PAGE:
Sign in to follow this  
Followers 0
rob baum

Picked Up A Minelab Pro-Sonic

5 posts in this topic

i was at the pleasonton gpaa gold show yesterday and got my hands on a pro-sonic.  there price is $269 and they said they shipped them out to all the vendors on friday so everyone that wants one should be able to get one shortly.

thumbnail_20170212_072634.jpg

Share this post


Link to post
Share on other sites

i hope to get out this weekend with it hooked to my sdc so well see how it does by itself and with the treasure screamer plugged in.

Share this post


Link to post
Share on other sites

Rob, the Pro Sonic already has 3 watts of amplification built into it; adding the screamer on top of it would be overkill. But it would be interesting to hear what it sounds like...if the external speaker survives😀

IMG_0454.thumb.PNG.1cd1c8bc9d6c478a78c30da9916e9841.PNG

2 people like this

Share this post


Link to post
Share on other sites

I was able to take this out a week ago and got a few hours in on it with my sdc2300.  although I didn't find any gold it was really nice not getting tangled up on the bushes.  as far as the volume goes it is plenty loud with the head phones but when I would unplug them to let my friend here the target, the speaker was way to low.  I plugged in my amp and external speaker and it was much better.  I couldn't notice any delay at all with the unit although I would get some kind of interference every once in a while as if the unit was loosing connection.  I tried wiggling the wires and other things but could not figure out what was doing it.  I plugged it in my friends x-terra 705 for a few minutes and didn't seem to have any interference.  I hope to get out with it some more soon to see if it was the area I was in or its my detector not playing nice with it.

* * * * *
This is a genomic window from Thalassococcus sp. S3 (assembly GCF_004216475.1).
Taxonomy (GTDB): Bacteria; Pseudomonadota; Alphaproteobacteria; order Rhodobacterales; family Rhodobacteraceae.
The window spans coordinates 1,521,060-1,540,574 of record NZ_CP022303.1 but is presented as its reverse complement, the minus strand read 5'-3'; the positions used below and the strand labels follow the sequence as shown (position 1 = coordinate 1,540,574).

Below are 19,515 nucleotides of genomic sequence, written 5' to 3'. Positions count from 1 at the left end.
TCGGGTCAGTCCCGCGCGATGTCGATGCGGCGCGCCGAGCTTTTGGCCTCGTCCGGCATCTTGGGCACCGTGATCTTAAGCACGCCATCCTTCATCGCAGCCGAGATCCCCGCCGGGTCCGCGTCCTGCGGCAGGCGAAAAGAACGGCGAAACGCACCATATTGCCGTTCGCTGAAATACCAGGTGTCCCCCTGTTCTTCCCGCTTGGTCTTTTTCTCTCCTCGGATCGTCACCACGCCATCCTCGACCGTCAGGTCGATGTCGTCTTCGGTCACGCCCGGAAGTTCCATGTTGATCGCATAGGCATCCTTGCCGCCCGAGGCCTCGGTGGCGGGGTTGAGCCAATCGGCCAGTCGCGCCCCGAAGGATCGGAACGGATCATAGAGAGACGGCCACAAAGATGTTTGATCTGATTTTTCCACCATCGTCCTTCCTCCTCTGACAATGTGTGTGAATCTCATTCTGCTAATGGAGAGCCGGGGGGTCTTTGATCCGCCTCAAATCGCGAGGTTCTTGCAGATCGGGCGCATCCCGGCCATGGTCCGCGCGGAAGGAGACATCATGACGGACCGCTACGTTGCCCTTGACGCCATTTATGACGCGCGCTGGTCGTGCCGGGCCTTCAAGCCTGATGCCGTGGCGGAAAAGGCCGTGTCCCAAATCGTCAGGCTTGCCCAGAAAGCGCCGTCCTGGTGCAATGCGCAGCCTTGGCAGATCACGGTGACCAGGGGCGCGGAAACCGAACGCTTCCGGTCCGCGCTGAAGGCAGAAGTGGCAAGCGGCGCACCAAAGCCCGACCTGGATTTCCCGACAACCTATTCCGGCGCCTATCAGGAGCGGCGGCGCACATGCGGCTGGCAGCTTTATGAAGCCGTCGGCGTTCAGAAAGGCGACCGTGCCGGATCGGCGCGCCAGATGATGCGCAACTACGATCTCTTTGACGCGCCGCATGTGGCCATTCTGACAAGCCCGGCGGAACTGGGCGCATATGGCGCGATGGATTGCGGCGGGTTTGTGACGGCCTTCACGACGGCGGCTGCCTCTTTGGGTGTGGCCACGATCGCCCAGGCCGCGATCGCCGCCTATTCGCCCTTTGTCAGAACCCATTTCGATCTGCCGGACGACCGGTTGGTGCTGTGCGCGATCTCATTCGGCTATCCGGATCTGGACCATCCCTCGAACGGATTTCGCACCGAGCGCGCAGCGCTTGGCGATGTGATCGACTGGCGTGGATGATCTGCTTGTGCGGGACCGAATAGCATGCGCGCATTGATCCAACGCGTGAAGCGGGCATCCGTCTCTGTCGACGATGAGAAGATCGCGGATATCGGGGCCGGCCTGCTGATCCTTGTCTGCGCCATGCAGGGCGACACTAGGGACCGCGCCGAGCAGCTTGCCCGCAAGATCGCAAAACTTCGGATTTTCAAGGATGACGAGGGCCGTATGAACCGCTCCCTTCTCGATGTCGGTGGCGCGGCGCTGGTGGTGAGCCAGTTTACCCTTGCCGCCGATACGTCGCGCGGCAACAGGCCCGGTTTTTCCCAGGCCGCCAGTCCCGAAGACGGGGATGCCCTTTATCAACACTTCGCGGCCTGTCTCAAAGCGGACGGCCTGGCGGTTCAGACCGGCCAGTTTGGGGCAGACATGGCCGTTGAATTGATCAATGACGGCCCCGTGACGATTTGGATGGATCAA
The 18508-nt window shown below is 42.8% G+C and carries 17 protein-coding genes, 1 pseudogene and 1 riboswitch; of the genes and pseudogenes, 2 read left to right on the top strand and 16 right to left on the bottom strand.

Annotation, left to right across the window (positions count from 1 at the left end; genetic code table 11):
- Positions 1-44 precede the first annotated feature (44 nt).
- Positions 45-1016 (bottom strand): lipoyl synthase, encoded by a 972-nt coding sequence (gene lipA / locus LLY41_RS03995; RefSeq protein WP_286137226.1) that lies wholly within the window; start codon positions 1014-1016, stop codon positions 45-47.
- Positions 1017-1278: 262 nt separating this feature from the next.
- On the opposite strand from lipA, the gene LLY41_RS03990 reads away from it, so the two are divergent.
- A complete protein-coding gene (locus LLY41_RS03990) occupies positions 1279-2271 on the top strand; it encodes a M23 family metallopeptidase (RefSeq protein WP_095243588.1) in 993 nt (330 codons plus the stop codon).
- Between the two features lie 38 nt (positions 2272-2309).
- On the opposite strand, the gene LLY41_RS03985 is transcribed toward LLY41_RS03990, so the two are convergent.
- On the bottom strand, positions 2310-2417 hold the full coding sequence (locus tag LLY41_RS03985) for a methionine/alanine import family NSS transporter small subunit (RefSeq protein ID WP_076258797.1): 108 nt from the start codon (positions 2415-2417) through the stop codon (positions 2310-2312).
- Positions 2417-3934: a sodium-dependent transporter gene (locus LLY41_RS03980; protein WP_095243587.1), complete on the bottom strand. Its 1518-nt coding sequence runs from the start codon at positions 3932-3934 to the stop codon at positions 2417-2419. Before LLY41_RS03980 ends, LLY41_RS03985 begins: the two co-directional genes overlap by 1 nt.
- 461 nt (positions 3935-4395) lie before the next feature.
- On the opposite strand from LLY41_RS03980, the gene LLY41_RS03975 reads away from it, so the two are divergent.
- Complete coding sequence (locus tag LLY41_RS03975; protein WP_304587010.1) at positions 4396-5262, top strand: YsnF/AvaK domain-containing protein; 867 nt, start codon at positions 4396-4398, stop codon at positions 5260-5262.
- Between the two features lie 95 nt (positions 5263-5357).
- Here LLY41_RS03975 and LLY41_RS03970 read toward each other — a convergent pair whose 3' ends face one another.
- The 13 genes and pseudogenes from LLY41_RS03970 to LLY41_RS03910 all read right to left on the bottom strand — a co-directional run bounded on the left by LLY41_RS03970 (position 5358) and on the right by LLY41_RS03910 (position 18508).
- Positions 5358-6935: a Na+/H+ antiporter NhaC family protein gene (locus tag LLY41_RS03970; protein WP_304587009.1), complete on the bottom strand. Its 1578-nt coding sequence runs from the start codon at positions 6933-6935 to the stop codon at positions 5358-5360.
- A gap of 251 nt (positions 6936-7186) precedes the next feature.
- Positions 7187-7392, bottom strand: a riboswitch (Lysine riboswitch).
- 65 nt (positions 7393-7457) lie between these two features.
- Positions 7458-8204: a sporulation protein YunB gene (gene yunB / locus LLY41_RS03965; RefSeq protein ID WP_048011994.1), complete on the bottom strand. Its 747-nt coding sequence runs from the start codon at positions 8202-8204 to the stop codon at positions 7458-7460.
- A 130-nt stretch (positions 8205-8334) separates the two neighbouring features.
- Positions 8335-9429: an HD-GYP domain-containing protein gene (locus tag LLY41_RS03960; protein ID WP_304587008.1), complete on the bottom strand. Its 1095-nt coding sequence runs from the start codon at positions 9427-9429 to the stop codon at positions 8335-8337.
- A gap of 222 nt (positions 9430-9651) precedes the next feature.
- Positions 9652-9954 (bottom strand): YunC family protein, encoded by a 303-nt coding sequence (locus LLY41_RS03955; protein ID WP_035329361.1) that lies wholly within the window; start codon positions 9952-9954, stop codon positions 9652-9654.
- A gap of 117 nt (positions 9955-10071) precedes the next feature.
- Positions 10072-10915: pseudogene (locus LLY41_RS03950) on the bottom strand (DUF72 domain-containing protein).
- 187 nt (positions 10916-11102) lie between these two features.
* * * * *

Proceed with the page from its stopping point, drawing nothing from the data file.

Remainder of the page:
3 people like this

Share this post


Link to post
Share on other sites

Create an account or sign in to comment

You need to be a member in order to leave a comment

Create an account

Sign up for a new account in our community. It's easy!


Register a new account

Sign in

Already have an account? Sign in here.


Sign In Now
Sign in to follow this  
Followers 0

  • Similar Content

    • By Ridge Runner
      I was looking over on Chris Gholson forum and he's got the new Garrett Z-Lynk for 127.46 with free shipping. He is also putting your name in the pot if would like the new Minelab Pro Sonic for 269.00 plus free shipping.
      I'm just wondering if the one that has a higher price that much better than the other ? I know Minelab puts out a great product and as far as I know always has. But is the added 141.54 better than the American made one.
      I can't go out and buy both to find the answer to my question so I hope over time you can.
      Chuck
    • By Steve Herschbach
      New Product - PRO-SONIC Universal Wireless Audio System - Coming Soon!
      Minelab is pleased to announce that our newest accessory, the PRO-SONIC Universal Wireless Audio System will be available soon. PRO‑SONIC generates clear and fast audio responses using advanced wireless technology. It's easy to set up and go detecting, with no messy cables to get tangled in!